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On Multiple Minority Statuses: Identity and Oppression

One of the first graduate school courses I taught was called “Adult Development and Aging”, a standard course in many clinical psychology programs that masters and doctoral level students take as a requirement. I remember the looks of confusion and surprise scattered throughout the classroom as I walked in and stood behind the podium rather than taking a seat with the other students. I guess when they imagined that a “Dr. Khalid” was teaching the course, a 27 year old South Asian woman was not quite what they had pictured. I felt apprehensive myself, trying to quiet my own imposter syndrome with the trust that I had what it took to teach the course successfully.  Those were some tough 12 weeks, with my authority being challenged on multiple levels by students, two of whom decided to contest their final grades, only to be given the exact same grade and comments by an third-party reader assigned by the department.  Being a young woman of color in a field historically dominated by older white men presented me with a “triple-jeopardy” with intersectionality of age, race/culture and gender.  I had felt the impact of carrying multiple minority statuses throughout my life as a child and young adult, from being told to “go back” to where I came from or being told to “smile more”, but feeling it as a professional in my work forced me to take a closer look at how deeply imbedded systemic oppression can be. 

As a therapist, I work with a range of LGBTQ BIPOC who have also shared similar stories and experiences of navigating identity politics. Research in these areas, for example the Racial Identity Development models or the Sexual Orientation Identity Development models, usually prescribe stages and linear progression in their approaches. However, identity development can be nonlinear, and there is a need for using an integrative approach to work with LGBTQ populations, especially with BIPOC communities.  There are also unique challenges when it comes to finding support from the extended family, folk healers, religious institutions, merchant groups, or social clubs. There can be significant barriers affecting LBGTQ BIPOC, such as:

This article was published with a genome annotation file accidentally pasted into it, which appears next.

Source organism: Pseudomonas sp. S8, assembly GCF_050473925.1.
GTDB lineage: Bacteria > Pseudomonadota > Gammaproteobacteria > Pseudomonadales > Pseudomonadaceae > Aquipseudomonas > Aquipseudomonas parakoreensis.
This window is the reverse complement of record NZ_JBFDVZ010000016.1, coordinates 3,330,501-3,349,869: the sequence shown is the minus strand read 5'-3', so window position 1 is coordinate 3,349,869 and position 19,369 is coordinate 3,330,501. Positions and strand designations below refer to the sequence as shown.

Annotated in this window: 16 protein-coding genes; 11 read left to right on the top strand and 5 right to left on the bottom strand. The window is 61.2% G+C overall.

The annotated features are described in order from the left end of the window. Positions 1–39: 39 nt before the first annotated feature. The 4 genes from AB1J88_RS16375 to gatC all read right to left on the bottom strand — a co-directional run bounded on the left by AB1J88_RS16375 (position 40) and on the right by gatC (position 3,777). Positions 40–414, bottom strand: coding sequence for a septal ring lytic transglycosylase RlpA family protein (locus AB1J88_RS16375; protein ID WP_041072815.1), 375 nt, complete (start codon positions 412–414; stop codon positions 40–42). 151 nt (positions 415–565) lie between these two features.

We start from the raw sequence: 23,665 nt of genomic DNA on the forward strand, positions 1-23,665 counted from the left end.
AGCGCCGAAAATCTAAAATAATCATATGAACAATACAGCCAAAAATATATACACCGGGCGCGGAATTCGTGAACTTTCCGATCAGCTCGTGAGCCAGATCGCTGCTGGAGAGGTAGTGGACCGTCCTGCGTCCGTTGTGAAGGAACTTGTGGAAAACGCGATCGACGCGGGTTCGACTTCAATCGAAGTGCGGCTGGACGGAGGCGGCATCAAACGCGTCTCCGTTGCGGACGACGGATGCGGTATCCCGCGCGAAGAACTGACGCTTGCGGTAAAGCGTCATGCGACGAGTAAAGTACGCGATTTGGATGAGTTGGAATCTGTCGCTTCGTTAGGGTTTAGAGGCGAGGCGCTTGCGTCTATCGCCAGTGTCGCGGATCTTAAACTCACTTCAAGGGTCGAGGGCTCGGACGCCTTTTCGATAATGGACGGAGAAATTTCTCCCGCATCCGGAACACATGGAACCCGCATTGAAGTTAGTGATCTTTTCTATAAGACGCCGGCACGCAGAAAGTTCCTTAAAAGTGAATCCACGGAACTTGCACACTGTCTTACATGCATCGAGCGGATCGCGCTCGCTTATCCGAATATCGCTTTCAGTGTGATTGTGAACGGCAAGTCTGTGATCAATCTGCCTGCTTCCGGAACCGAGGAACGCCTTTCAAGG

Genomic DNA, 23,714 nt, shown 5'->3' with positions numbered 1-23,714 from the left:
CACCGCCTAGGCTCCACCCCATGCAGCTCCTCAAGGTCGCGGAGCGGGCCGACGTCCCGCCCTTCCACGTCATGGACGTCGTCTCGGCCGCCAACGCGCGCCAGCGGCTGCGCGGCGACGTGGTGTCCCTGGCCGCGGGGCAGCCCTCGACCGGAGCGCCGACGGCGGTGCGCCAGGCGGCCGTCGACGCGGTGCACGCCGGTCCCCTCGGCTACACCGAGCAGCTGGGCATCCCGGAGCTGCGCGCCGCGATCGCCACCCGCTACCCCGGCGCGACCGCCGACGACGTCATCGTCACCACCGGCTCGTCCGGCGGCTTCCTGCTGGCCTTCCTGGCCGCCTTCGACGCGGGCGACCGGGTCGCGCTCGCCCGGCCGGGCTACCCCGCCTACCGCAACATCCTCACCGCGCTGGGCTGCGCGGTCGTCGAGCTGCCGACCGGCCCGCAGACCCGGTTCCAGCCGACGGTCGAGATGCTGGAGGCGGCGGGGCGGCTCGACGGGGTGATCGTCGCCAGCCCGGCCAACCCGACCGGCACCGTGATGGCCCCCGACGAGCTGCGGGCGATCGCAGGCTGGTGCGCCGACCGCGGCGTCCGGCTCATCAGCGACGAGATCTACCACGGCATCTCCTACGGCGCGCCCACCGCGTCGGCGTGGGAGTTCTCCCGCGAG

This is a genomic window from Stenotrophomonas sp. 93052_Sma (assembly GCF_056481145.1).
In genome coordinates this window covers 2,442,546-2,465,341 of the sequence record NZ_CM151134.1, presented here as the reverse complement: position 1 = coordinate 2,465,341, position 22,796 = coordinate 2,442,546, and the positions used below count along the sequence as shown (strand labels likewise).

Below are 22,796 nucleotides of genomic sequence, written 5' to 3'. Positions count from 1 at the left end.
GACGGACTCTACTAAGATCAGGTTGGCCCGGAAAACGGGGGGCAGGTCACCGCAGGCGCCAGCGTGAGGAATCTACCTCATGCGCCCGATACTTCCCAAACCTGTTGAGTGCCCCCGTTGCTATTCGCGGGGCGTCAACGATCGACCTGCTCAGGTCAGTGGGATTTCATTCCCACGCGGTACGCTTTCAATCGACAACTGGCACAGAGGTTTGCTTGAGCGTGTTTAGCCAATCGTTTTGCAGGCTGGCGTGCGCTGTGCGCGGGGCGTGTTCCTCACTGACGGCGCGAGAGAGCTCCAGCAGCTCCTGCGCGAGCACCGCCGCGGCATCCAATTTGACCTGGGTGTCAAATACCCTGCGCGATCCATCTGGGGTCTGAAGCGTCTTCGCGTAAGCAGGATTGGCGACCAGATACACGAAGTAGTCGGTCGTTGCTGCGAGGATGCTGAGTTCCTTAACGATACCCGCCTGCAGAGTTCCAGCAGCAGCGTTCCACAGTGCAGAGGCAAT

- Racial/ethnic discrimination and oppression 

- Sexual discrimination and oppression from the larger heterosexual society

 - Discrimination within racial/ethnic community for being LGBTQ 

- Discrimination and rejection by the LGBTQ community 

- Multiple minority status requiring assimilation into many different cultures 

- Limited social support 

- Few resources and limited access to resources 

- Lack of healthy role models 

These can have a profound impact on a person’s mental health, and can contribute to anxiety, depression, feelings of loneliness and isolation, and even suicidal ideation. My own identity/personality/ethnic development has fluctuated between the powerless/stigmatized and powerful/dominant groups due to extensive travel and ensuing immersion from a very young age. So when I work with my clients, it’s imperative that I become familiar with cultural values and factors that affect their process of identity development. My awareness of the process of cultural identity formation as well as other aspects of identity formation has helped improve my ability to assist clients in navigating this intersection. Furthermore, I encourage psychology student and clinicians to become skillful in eliciting from clients the cultural values that cause them difficulties functioning within many diverse and contradicting value systems and cultures. These cultural values in turn can be reframed into positive strengths and resources. 

Some of the richest conversations I have had with clients have touched on both the challenges and opportunities that come from multiple minority statuses. From the Latina client in a wheel-chair to the Asian trans adolescent, I have found value in understanding the context from where my clients are coming from, what statuses are visible (i.e. physical disability and race) versus invisible (i.e. sexual orientation,  neurodiversity, or at times, social economic status), and how clients can shift in the fabric of society based on these identities. While some other nations are making strides towards equality and justice, here in America we have a long way to go to dismantle systemic oppression and create a fair and equitable society that allows all people to have access to shared resources and opportunities and not be quickly judged based on how they present. 

Dr. Ammara Khalid 

Licensed Clinical Psychologist 

CORE – Center of Relational Empowerment, P.C 

[email protected]

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